A tall structure.
I went back to St. Louis for the second time this year to attend a friend's party. I got there a few days early, though, so I was able to do a lot of walking around the city's south side. Some of the highlights were the old churches, graffiti, and noticing that some fire hydrants were painted to show off the neighborhood.
Downtown provided a great learning opportunity as I had time to check out the old courthouse with lots of history including the room where a slave named Dred Scott was given his freedom. And of course the arch is always fun to check out, even on this, my fourth visit to the city.
Some folks from Madison met me in town and we went to the Botanical Gardens, which has to be one of the nicest in the country. The atrium of the main building features a Dale Chihuly glass sculpture that sets the tempo for the rest of the visit. There was a building with various spices and tropical plants, orchids, waterfalls, and Japanese gardens. But the highlight was being able to take a nap on the lawn under the warm December sun.
And the weekend culminated with a fancy masquerade ball, hosted by Stephen, whom we originally met at the Madison Couch Crash earlier this year. It was an all-around fun weekend and I will reiterate that St. Louis is definitely worth visiting, given the rather short drive from Madison.
Click for more photos from St Louis.
The city comes alive.
I spent a few days in Chicago at the end of November. It's a huge city that's only a few hours from Madison, yet I don't get there very often for some reason. Probably because I've been focused on the natural world for the last few years.
For this Chicago visit, I didn't have any agenda. I stayed with Ali, whom I met through CouchSurfing in Madison last year, and spent a ton of time walking around Logan Square where he lives. It's kind of a trendy Hispanic neighborhood on the north side, and the weather was just warm enough to walk all day and not get cold. I also met with some other CS friends for a night of classic video games and drinking at the Emporium. I did pretty well at Galaga, sucked at PacMan, and was disappointed that they didn't have a Robotron machine.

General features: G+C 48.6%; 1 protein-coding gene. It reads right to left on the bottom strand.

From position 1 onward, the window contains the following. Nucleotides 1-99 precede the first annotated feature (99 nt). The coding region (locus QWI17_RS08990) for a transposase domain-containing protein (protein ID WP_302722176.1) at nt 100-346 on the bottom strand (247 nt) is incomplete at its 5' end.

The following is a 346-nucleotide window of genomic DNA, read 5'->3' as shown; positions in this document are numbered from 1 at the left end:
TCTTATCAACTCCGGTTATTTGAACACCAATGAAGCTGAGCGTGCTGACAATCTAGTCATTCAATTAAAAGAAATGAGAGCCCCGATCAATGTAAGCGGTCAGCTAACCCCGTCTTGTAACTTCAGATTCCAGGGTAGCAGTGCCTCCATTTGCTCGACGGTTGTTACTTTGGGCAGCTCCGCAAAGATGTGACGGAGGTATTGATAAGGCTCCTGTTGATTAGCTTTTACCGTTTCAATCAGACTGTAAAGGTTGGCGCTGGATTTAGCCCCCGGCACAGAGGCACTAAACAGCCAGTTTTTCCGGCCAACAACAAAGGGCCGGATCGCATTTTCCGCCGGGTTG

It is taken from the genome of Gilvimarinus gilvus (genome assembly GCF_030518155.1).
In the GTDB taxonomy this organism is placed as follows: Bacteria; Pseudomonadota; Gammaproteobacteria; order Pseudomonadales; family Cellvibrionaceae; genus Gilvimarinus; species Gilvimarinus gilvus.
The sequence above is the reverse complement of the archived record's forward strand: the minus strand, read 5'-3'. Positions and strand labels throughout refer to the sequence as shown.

Chicago is a neighborhood-oriented city, but the place I tended to meet people who lived on opposite ends of town was in The Loop. I spent far too much time walking around and watching others buy ridiculously overpriced crap. Then I went to the bar at the top of the Hancock Tower. Ali's friend Monina and I spent two hours watching the sun set and the city come to life.
More of my Chicago photos.
I've lived in Madison for over four years, and while I've driven to nearby Devil's Lake dozens of times, I had never stopped at nearby Dr. Evermor's. That all changed when I got together with some friends, including a CouchSurfer from Chicago, to have a tea party at the Forevertron.
Many people had told me that the Forevertron was an interesting place, but I had no idea how amazing it would be. We sat around a table in a gazebo on a cool fall day with thermos's full of hot tea and were greeted by Lady Evermor, the proprietor or the establishment. She was extremely friendly and regaled us with stories of the sculptures that were scattered throughout the park. The highlight was the Forevertron, which a Victorian inventor named Dr. Evermor built to launch himself into the heavens. He even made a telescope so skeptics could observe the launching. There were also hundreds of scrap metal sculptures that showed the creative genius of Dr. Evermor. The park is a must-see attraction for anyone who is artistically inclined or just enjoys a good story.
Here's the park's official website: http://worldofdrevermor.com
We also made a brief stop in Natural Bridge State Park, which featured – you guessed it – a natural bridge. Hunters' gunshots rattled our ears to make the walk to the bridge more interesting, and we left with no casualties.
More photos of Dr. Evermor's and the state park.